Thai authorities yesterday resumed the excavation of a mass grave site in a remote patch of jungle where migrants believed to be from Myanmar and Bangladesh were held for months by human traffickers in appalling conditions.
Eight bodies have been recovered so far from the abandoned camp in Sadao District, in Songkhla Province, a few hundred meters from the border with Malaysia.
The grim discovery has once again exposed Thailand’s central role in a regional human trafficking trade.
Four shallow holes in the dirt a short walk behind the camp mark where the bodies were retrieved, a reporter at the scene said, while white ribbons tied to a few dozen bamboo poles delineated suspected new graves.
The cause of the migrants’ deaths is not yet clear, but details emerged yesterday of the conditions they endured, in what Thailand’s police chief has described as a “virtual prison camp.”
Doctors treating the two sole survivors — men aged 25 and 35 — said their patients were suffering from a range of ailments.
“Both are malnourished, have scabies and lice,” doctor Kwanwilai Chotpitchayanku said at Padang Besar hospital. “The older man could not walk, he had to be carried off the mountain. He hadn’t eaten anything for two days before he was found. He told the translator he had a fever in the jungle for two months.”
Doctors said the men had not been fully identified but were from either Bangladesh or Myanmar.
Both were rigged to IV drips and appeared frail as they lay in their ward beds.
The border zone with Malaysia is criss-crossed by trafficking trails and is notorious for its network of secret camps where smuggled migrants are held, usually against their will, until relatives pay up hefty ransoms.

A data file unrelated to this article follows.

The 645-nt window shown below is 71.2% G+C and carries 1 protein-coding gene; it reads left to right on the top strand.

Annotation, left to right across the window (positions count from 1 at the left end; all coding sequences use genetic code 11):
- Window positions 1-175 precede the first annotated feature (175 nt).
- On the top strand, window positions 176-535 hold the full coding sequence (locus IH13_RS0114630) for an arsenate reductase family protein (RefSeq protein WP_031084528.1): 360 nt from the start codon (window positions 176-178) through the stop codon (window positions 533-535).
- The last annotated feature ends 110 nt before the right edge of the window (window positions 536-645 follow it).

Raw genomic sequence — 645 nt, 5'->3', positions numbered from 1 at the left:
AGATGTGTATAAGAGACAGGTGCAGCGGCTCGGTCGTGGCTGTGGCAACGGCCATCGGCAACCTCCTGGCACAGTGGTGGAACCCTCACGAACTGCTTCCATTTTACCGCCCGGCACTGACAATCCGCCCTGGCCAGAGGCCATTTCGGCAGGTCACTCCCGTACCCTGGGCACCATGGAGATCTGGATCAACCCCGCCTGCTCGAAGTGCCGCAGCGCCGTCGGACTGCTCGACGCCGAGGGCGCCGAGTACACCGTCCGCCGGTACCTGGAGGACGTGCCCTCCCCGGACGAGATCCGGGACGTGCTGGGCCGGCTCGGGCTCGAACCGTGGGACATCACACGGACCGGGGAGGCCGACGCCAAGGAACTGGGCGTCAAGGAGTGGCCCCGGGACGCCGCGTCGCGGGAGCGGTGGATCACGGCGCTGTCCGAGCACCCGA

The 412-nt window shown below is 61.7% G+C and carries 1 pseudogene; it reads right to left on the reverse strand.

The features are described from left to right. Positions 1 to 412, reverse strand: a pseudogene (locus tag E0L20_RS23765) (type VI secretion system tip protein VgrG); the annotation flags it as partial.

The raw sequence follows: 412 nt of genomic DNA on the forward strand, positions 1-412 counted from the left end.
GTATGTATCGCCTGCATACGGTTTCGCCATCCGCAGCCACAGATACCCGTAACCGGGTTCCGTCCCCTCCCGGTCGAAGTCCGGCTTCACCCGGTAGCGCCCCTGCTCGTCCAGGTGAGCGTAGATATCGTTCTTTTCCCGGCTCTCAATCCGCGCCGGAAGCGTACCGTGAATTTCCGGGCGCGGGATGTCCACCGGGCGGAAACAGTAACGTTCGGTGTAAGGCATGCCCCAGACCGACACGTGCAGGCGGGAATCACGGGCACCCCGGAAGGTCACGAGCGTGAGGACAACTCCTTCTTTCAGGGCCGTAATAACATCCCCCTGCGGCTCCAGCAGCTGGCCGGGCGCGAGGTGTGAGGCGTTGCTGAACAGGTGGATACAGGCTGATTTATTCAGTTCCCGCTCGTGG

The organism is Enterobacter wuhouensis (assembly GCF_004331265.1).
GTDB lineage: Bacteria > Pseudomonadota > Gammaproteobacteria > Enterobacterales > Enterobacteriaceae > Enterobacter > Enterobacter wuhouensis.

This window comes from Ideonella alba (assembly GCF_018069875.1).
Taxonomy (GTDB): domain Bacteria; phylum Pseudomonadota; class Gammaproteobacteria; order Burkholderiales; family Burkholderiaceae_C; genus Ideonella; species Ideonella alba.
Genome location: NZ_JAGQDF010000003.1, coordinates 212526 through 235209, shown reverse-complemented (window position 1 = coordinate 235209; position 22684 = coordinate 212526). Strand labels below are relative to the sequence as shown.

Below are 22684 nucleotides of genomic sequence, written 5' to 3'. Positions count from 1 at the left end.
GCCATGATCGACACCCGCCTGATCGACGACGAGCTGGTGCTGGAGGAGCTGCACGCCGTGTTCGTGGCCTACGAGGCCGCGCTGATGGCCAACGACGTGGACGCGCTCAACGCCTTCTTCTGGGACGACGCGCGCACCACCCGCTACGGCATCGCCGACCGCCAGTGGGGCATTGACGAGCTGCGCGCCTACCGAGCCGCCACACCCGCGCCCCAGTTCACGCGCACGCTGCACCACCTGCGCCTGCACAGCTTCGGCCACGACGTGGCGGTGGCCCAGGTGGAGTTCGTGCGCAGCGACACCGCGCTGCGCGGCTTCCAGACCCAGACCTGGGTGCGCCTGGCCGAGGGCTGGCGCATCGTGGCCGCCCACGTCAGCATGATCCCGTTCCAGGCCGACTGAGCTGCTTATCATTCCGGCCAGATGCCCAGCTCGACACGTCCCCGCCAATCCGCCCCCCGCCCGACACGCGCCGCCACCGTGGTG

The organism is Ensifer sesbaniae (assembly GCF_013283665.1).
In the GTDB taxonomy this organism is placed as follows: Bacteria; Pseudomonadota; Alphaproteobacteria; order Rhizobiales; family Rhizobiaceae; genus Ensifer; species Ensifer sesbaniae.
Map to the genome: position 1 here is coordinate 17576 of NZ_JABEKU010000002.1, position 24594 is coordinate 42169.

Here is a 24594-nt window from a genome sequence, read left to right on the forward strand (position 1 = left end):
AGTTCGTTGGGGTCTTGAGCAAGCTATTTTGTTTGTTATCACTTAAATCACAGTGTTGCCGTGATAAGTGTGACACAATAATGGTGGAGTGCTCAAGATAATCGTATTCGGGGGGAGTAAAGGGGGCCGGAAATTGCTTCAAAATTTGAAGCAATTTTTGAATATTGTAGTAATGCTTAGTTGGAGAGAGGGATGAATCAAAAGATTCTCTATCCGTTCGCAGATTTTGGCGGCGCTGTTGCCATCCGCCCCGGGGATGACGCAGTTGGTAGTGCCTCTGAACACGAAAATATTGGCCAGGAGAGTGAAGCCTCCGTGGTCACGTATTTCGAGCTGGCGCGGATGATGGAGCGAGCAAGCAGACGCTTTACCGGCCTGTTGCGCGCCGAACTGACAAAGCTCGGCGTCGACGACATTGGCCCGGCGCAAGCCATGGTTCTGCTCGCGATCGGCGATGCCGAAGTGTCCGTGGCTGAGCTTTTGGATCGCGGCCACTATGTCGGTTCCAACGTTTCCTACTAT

Rights groups say the camp, which is a steep, slippery 40-minute hike from the nearest road, is likely to be just one of dozens in the area as the rewards of trafficking continue to outweigh the risks of being caught.
A rescue worker said that four of the dead were “skeletons,” while the fifth died just a few days ago, seeming to indicate the camp had been in existence for some time.
Tens of thousands of migrants from Myanmar, mainly from the Rohingya Muslim minority, but also increasingly from Bangladesh, make the dangerous sea crossing to southern Thailand, a well-worn trafficking route often on the way south to Malaysia and beyond.
The exodus of Rohingya — described by the UN as one of the world’s most persecuted minorities — has followed deadly communal unrest in western Myanmar’s Rakhine State since 2012.
Thailand says that it is cracking down on the trafficking networks on its soil after revelations that government officers, police and navy officials have been involved in the lucrative trade in humans fleeing poverty and persecution.
“We will go after the people responsible [for the grave site] no matter how powerful they may be,” Thai National Police Deputy Commissioner General Aek Angsananont told reporters in Padang Besar. “We care about our image, when people say we’re not doing anything about it, it’s not true; it’s a national agenda.”
In June last year, the US dumped Thailand to the bottom, or “Tier 3,” of its list of countries accused of failing to tackle modern-day slavery.
Activists say traffickers are changing their tactics as the crackdown bites and are also holding thousands of migrants at sea for endless weeks awaiting payment before releasing them.
Thailand’s human trafficking problem is “out of control,” Human Rights Watch Asia director Brad Adams said.
“The finding of a mass grave at a trafficking camp sadly comes as little surprise,” he said, urging the UN to join the probe to bring those responsible to justice.
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